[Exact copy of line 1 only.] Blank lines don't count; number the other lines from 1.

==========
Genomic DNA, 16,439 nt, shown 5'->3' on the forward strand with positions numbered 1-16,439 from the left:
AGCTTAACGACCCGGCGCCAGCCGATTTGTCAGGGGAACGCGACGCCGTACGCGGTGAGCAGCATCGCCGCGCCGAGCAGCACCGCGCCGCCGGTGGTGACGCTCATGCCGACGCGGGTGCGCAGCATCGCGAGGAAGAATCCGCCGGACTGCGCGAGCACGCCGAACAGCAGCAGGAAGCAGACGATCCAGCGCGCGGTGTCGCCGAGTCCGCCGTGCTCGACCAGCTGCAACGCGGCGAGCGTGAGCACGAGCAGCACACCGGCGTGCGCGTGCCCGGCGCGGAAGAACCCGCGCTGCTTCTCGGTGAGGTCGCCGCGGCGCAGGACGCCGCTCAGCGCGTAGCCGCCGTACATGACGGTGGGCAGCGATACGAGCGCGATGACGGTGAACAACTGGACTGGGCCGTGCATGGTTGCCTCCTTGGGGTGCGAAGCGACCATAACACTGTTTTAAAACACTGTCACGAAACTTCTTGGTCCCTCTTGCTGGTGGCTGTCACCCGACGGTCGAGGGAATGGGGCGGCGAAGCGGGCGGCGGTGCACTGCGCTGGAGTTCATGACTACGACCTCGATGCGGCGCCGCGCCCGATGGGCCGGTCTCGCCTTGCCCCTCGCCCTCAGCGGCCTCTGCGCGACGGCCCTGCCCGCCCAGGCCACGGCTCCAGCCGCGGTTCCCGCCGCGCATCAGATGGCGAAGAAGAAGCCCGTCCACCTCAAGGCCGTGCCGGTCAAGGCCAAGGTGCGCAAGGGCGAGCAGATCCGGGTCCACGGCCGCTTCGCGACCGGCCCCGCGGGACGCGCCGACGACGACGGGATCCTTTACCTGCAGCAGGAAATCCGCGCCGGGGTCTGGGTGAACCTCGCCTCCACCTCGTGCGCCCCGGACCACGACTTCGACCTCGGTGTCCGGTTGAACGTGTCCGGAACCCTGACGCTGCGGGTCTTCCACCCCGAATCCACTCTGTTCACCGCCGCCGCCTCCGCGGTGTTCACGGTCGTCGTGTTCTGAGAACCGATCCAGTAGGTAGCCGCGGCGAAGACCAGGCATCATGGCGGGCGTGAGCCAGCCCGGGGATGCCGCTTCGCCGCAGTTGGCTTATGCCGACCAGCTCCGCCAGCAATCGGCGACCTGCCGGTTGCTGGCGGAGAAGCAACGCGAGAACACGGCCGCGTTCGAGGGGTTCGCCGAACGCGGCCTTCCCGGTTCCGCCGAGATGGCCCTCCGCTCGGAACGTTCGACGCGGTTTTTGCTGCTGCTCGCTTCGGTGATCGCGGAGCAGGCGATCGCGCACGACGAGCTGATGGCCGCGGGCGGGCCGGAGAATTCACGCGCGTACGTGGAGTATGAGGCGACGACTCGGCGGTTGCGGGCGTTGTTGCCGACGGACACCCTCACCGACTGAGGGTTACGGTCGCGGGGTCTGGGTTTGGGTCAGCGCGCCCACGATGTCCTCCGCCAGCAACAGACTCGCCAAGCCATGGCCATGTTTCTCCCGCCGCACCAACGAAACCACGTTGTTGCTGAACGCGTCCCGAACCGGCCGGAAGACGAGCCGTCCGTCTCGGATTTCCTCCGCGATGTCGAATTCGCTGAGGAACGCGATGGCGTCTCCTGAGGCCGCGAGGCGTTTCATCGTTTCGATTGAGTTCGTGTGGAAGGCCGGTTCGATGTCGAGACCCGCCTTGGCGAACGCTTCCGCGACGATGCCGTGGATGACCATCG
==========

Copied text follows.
Genomic DNA, 16,439 nt, shown 5'->3' on the forward strand with positions numbered 1-16,439 from the left: